- I have a thing called “OK movements”, basically when somebody gives a “constructive criticism” - trolls - I always just respond “OK” and people get so upset by it, it’s beautiful. I tried not to let it get to me but it’s difficult, sometimes people will just be mean and I always try to turn something mean into something more positive and learning experience. The “OK movement” became a meme on its own and it’s awesome, because you don’t know will they ignore you, cursing you out or shouting or apologizing, you never know. Their opinion often doesn’t matter, they all hate you no matter what. I pay people to criticise my work so I know where to my value, when it really matters.


- How do you differentiate really constructive criticism from haters?


- I’m a part of 2 amazing Facebook groups, I can go there and ask for feedback, and people there always have something to say in a constructive way, it’s awesome. Jake Hicks, for example, you can ask him for criticisms on his page, he does this every week. And if I get random criticism and it sounds like they know what they are talking about I go check their profile and see their work. I try to read it and understand it and if it’s bullshit I’ll OK it and move on, a lot of times I’ll be like maybe they’re right, sometimes it opens discussion. There are portfolio reviews you can go to, but they cost money, but be prepared to be broken into million pieces, they are very harsh.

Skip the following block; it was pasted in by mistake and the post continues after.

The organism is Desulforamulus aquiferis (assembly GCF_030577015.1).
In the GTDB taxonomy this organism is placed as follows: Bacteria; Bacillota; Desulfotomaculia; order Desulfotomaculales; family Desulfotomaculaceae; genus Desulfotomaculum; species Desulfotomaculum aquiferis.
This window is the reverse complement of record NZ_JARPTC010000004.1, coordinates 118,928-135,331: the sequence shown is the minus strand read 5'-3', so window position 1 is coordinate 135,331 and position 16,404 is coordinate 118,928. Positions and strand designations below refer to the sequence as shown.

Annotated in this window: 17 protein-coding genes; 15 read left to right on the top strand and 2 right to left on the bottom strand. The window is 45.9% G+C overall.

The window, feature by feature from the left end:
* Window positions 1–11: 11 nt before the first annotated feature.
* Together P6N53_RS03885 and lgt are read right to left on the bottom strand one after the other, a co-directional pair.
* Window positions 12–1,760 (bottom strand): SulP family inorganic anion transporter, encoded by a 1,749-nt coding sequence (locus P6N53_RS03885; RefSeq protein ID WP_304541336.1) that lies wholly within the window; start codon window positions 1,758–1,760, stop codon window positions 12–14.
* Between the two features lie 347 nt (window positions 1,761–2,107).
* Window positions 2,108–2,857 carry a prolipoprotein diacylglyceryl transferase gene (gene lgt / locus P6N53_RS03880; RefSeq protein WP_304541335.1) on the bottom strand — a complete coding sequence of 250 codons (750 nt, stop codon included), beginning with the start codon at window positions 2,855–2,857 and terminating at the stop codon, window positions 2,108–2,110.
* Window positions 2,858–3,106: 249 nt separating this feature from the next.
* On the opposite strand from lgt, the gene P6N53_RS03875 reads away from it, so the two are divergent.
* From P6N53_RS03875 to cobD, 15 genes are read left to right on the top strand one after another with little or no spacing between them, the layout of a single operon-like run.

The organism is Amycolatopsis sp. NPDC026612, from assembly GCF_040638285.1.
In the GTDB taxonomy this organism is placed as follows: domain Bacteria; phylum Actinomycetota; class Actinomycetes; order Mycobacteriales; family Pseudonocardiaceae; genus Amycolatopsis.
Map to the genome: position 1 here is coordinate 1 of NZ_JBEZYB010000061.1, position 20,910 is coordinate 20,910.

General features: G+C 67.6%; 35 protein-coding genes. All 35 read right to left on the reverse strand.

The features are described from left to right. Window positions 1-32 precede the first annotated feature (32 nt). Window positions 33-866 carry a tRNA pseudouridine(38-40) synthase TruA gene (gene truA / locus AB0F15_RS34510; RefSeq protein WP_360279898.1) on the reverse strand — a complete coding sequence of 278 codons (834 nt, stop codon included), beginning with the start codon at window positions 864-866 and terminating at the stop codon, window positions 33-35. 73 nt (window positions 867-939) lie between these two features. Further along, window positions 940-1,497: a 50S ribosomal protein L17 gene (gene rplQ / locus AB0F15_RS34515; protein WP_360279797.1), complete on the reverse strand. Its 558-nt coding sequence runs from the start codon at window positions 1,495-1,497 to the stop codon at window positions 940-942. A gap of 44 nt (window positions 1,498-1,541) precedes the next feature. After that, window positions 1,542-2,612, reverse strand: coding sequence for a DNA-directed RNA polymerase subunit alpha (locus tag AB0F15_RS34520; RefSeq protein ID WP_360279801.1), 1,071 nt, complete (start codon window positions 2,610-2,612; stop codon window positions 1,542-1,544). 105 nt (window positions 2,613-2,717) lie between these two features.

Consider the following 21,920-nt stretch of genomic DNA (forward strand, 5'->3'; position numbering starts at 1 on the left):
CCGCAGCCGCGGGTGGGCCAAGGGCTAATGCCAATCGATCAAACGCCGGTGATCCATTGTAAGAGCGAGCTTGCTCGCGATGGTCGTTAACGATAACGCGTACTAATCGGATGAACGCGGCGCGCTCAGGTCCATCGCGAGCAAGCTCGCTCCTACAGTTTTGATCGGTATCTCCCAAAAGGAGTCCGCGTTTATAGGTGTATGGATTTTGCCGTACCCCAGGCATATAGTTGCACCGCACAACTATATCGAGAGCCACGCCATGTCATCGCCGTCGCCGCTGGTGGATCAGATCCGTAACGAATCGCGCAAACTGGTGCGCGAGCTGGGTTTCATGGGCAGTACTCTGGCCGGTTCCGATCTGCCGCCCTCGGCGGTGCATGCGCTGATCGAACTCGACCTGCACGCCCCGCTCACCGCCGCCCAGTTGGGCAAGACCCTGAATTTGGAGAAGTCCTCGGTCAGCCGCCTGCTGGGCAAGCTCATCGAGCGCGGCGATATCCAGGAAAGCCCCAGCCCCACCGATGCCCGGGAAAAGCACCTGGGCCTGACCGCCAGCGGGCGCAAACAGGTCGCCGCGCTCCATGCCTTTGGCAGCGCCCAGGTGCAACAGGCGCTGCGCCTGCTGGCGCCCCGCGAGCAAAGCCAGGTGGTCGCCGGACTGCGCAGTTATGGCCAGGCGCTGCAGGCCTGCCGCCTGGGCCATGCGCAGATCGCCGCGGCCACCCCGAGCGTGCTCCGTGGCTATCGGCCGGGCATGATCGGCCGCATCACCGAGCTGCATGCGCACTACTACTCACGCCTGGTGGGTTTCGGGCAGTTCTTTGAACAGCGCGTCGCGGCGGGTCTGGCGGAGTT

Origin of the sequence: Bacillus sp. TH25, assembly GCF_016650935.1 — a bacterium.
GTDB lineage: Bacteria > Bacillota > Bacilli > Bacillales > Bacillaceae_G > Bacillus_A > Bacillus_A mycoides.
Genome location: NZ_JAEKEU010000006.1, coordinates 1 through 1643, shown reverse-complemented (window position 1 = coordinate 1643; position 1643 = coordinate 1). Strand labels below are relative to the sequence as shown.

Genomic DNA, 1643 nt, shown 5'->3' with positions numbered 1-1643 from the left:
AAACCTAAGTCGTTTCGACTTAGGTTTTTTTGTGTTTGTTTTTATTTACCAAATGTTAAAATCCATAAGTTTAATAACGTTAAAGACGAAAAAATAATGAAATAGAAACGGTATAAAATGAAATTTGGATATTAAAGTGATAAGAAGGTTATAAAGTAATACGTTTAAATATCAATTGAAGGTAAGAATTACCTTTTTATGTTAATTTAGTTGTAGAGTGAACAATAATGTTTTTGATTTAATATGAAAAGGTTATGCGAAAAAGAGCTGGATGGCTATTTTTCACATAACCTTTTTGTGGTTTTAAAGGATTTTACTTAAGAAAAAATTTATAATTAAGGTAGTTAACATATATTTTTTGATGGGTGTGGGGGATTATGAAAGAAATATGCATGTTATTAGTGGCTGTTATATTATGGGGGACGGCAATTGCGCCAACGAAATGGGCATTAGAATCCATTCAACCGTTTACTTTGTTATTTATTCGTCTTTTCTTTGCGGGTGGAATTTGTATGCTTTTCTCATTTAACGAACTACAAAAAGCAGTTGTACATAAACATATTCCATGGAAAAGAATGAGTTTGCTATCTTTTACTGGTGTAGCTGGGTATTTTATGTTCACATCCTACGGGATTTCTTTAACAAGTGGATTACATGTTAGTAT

I haven’t been on a big ones yet, trying to save up a budget for them and I feel like at this point my style is getting there but it’s not just there where I want it to be. I don’t want it criticize right now because I’m still growing as an artists and as a person. People say my work is so good, but it can be better!


- It’s a great point, for many people your work can be perfect, but if you stop right there then you’re dead as an artist.


- I’ve been close to that point, I got to be big, in my own terms, for few weeks I was really posh about myself. And then I thought that I’m nobody yet, I got my niche somehow and all the likes and I’m sure there’s something I’m really good at, but I’m nobody yet. I teach a lot these days, I love it, and people are often intimidated by me, I have more numbers and work that’s maybe further than yours, but I don’t want to feel that I’m better than somebody else, I’m might be further than somebody else. You can learn so much from people that start out, they have the fresh mind without boundaries.


- How did you find your style?